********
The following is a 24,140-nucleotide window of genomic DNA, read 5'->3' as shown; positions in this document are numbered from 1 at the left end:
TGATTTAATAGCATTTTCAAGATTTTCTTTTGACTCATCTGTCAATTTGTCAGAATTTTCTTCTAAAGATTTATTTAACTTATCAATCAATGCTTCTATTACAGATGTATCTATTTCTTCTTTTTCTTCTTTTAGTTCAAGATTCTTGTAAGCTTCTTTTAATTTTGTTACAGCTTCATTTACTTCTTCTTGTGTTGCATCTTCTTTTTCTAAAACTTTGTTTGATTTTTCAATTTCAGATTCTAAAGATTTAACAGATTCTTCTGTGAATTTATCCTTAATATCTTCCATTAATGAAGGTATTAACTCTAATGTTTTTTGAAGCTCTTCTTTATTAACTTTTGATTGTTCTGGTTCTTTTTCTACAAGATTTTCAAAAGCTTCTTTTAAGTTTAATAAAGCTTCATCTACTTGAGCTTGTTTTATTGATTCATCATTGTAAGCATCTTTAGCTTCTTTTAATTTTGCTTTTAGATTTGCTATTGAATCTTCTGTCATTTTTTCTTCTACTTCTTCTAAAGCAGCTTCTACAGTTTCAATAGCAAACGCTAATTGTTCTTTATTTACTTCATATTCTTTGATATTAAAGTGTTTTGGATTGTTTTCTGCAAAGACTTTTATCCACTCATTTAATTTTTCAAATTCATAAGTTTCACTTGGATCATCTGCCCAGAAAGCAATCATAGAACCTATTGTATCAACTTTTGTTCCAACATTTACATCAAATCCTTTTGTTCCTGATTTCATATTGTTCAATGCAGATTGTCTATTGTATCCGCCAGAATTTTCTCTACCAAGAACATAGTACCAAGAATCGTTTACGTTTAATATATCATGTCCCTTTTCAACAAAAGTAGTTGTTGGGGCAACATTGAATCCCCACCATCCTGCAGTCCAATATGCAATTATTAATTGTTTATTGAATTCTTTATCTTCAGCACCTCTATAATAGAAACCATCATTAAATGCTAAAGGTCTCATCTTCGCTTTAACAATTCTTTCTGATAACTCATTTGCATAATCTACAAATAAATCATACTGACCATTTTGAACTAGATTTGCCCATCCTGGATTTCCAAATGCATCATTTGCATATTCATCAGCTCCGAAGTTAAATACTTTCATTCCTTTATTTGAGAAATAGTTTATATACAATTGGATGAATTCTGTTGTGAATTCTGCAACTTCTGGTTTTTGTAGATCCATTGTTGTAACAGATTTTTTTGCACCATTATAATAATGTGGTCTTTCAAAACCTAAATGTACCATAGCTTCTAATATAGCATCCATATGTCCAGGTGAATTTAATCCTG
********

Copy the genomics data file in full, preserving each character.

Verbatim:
The following is a 24,140-nucleotide window of genomic DNA, read 5'->3' as shown; positions in this document are numbered from 1 at the left end:
TGATTTAATAGCATTTTCAAGATTTTCTTTTGACTCATCTGTCAATTTGTCAGAATTTTCTTCTAAAGATTTATTTAACTTATCAATCAATGCTTCTATTACAGATGTATCTATTTCTTCTTTTTCTTCTTTTAGTTCAAGATTCTTGTAAGCTTCTTTTAATTTTGTTACAGCTTCATTTACTTCTTCTTGTGTTGCATCTTCTTTTTCTAAAACTTTGTTTGATTTTTCAATTTCAGATTCTAAAGATTTAACAGATTCTTCTGTGAATTTATCCTTAATATCTTCCATTAATGAAGGTATTAACTCTAATGTTTTTTGAAGCTCTTCTTTATTAACTTTTGATTGTTCTGGTTCTTTTTCTACAAGATTTTCAAAAGCTTCTTTTAAGTTTAATAAAGCTTCATCTACTTGAGCTTGTTTTATTGATTCATCATTGTAAGCATCTTTAGCTTCTTTTAATTTTGCTTTTAGATTTGCTATTGAATCTTCTGTCATTTTTTCTTCTACTTCTTCTAAAGCAGCTTCTACAGTTTCAATAGCAAACGCTAATTGTTCTTTATTTACTTCATATTCTTTGATATTAAAGTGTTTTGGATTGTTTTCTGCAAAGACTTTTATCCACTCATTTAATTTTTCAAATTCATAAGTTTCACTTGGATCATCTGCCCAGAAAGCAATCATAGAACCTATTGTATCAACTTTTGTTCCAACATTTACATCAAATCCTTTTGTTCCTGATTTCATATTGTTCAATGCAGATTGTCTATTGTATCCGCCAGAATTTTCTCTACCAAGAACATAGTACCAAGAATCGTTTACGTTTAATATATCATGTCCCTTTTCAACAAAAGTAGTTGTTGGGGCAACATTGAATCCCCACCATCCTGCAGTCCAATATGCAATTATTAATTGTTTATTGAATTCTTTATCTTCAGCACCTCTATAATAGAAACCATCATTAAATGCTAAAGGTCTCATCTTCGCTTTAACAATTCTTTCTGATAACTCATTTGCATAATCTACAAATAAATCATACTGACCATTTTGAACTAGATTTGCCCATCCTGGATTTCCAAATGCATCATTTGCATATTCATCAGCTCCGAAGTTAAATACTTTCATTCCTTTATTTGAGAAATAGTTTATATACAATTGGATGAATTCTGTTGTGAATTCTGCAACTTCTGGTTTTTGTAGATCCATTGTTGTAACAGATTTTTTTGCACCATTATAATAATGTGGTCTTTCAAAACCTAAATGTACCATAGCTTCTAATATAGCATCCATATGTCCAGGTGAATTTAATCCTG